Is Work Enough?

The Experiences of Current and Former Welfare Mothers Who Work

By Denise Polit, Rebecca Widom, Kathryn Edin, Stan Bowie, Andrew London, Ellen Scott, Abel Valenzuela

Since 1996, when Congress passed the Personal Responsibility and Work Opportunity Reconciliation Act · the "welfare reform" law · welfare caseloads have dropped sharply, and the number of single mothers who work has grown dramatically. But how have poor mothers fared, now that they are playing by the new welfare rules and working?

This report describes the experiences of women from poor urban neighborhoods who once relied on public assistance and entered the labor market. It presents findings from the Project on Devolution and Urban Change, a study of the implementation and effects of welfare reform in the counties encompassing four big cities: Cleveland, Los Angeles, Miami, and Philadelphia. This report draws on representative survey data and in-depth ethnographic interviews from each of those sites to compare the work experiences and life circumstances of four groups of women defined by employment status and history.

In May 1995, the 3,900 survey respondents were receiving public assistance and living in high-poverty neighborhoods. Three to four years later, they were interviewed about their recent employment experiences: Three-quarters had worked in the past two years, and about half were working at the time of the interview. Respondents' stories from the ethnographic interviews are interwoven throughout the report to complement and augment the survey findings.

Key Findings

  • The majority of women who were working at the time of their interview had worked in most of the prior 24 months. Full-time employment was the norm, whether that employment was stable or not.
  • Even among women who had been working most stably, the majority had low-wage jobs with earnings that put their families below the official poverty level.
  • Among the employed women, about two out of five held jobs that provided no fringe benefits. Even among those who had worked most stably, only about half had jobs that offered health insurance.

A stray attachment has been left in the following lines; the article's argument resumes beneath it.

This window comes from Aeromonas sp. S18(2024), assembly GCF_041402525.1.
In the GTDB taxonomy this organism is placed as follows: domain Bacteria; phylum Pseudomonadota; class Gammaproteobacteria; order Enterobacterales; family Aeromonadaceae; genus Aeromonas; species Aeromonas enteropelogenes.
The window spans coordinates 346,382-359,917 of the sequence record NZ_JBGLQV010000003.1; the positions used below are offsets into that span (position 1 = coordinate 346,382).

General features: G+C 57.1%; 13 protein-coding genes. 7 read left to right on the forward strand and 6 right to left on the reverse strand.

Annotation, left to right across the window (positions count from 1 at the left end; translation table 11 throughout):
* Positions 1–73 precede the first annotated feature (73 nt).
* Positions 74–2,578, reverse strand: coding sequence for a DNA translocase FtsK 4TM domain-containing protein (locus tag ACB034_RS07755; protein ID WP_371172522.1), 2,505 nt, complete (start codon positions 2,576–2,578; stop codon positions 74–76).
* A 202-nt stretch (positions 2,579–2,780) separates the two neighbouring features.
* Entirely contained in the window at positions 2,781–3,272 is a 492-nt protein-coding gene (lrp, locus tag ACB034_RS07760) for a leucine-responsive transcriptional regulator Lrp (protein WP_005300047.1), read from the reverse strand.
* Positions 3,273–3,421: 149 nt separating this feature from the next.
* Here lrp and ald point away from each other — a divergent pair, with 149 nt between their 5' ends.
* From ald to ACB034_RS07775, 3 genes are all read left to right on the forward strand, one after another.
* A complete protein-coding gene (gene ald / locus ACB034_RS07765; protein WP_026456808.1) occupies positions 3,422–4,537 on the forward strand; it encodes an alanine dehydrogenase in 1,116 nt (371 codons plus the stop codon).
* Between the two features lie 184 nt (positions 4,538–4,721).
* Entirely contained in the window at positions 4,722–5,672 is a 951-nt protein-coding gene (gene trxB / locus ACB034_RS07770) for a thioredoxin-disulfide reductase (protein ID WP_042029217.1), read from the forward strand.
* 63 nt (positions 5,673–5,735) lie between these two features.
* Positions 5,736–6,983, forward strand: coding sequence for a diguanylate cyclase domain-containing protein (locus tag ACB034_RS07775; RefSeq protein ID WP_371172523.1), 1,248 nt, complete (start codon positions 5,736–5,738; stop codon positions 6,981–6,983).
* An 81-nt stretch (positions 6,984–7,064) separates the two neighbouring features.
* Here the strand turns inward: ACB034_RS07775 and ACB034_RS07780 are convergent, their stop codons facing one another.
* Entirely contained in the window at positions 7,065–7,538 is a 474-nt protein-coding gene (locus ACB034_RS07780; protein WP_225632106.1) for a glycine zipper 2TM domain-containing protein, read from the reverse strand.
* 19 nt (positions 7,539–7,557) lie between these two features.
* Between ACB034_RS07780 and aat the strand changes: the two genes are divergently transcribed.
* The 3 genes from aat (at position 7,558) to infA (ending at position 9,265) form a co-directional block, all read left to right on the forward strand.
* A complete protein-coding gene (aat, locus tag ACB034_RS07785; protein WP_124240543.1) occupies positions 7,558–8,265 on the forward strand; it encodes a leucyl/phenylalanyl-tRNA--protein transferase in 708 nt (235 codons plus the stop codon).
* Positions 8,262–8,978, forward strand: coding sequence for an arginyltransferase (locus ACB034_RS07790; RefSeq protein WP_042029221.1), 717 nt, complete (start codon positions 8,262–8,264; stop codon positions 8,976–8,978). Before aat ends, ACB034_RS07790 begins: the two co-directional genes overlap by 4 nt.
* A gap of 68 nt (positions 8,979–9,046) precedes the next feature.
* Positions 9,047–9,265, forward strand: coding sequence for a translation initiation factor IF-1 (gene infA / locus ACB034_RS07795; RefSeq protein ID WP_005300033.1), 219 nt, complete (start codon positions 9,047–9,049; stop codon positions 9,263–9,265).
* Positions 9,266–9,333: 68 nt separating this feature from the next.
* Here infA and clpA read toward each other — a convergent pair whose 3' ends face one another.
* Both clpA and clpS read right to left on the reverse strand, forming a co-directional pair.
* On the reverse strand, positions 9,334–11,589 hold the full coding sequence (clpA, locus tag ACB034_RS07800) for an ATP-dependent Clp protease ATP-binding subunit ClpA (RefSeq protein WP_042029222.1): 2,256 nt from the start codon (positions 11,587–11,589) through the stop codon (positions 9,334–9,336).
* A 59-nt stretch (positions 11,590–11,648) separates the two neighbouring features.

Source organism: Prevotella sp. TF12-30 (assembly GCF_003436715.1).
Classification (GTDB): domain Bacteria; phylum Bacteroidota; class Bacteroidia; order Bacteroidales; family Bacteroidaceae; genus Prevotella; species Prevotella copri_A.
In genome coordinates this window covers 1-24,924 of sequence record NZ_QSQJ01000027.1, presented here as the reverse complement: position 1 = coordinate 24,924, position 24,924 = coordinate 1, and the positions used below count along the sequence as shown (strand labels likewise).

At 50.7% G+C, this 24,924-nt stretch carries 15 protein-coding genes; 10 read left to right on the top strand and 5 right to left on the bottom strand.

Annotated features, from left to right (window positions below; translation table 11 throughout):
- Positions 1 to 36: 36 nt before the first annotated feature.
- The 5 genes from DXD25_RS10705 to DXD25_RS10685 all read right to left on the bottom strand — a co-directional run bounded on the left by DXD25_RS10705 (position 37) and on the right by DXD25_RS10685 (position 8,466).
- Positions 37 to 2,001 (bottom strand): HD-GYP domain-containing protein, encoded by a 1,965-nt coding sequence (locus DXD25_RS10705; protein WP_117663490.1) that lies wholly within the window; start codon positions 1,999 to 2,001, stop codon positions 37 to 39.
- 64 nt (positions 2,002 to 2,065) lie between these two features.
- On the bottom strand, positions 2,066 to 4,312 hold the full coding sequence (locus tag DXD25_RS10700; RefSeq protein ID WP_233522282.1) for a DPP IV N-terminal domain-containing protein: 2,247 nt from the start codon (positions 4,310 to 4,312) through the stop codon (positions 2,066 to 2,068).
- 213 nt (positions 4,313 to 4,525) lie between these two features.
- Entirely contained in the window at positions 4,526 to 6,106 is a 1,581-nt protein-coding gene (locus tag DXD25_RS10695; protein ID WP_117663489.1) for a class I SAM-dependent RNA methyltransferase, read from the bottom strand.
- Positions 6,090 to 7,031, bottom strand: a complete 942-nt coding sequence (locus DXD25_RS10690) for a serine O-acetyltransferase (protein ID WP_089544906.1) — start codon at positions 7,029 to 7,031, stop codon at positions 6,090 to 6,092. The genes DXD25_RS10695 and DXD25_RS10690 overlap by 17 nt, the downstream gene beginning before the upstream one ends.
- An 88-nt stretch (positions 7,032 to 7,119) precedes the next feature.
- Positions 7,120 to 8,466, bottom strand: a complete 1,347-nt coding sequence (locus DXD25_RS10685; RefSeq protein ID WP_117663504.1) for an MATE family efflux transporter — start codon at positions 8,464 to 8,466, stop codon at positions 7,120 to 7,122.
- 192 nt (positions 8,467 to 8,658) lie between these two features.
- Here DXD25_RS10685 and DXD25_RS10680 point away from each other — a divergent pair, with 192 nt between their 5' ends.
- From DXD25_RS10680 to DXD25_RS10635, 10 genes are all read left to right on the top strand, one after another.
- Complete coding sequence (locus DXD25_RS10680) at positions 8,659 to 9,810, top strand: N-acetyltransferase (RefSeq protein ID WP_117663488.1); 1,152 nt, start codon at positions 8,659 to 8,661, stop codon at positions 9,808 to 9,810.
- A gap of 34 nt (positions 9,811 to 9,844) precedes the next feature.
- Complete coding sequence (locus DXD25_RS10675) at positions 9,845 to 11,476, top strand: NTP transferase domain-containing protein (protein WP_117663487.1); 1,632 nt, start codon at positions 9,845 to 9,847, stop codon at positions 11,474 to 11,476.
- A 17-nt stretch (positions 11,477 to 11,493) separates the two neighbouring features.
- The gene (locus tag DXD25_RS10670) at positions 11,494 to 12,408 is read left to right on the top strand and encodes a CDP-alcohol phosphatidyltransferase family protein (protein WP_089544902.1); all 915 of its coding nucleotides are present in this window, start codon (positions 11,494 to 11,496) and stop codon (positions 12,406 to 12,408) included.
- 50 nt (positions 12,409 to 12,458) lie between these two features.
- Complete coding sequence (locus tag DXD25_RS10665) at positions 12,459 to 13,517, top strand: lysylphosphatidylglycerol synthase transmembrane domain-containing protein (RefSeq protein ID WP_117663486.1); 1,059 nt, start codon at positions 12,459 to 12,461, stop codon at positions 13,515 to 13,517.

• In most cases, the mothers' earnings were the primary source of household income. Most women and their families faced multiple material hardships, such as food insecurity, housing problems, and unmet health care needs.
  • Nearly all the women who worked faced barriers or "challenges" to employment, such as their own or a child's health problems, less than high school education, or depression. The women who worked most stably faced fewer such obstacles.
  • Public safety net programs (food stamps, Medicaid, housing assistance, child care subsidies) were not used by the majority of the women, despite their apparent eligibility for them.

Though the strong economic growth of the late 1990s would be expected to improve employment prospects generally, it is still noteworthy that so many current and former welfare recipients achieved high employment stability. Yet most were in jobs with low earnings and could not lift their families out of poverty without other sources of income. By documenting the pervasiveness of material hardship and poverty among women in this group (even among those working full time) and the fact that the public supports available to them often go unused, this study suggests that government policies aimed at addressing the needs of the working poor have fallen short of their goals.

Polit, Denise, Rebecca Widom, Kathryn Edin, Stan Bowie, Andrew London, Ellen Scott, and Abel Valenzuela. 2001. Is Work Enough?. New York: MDRC.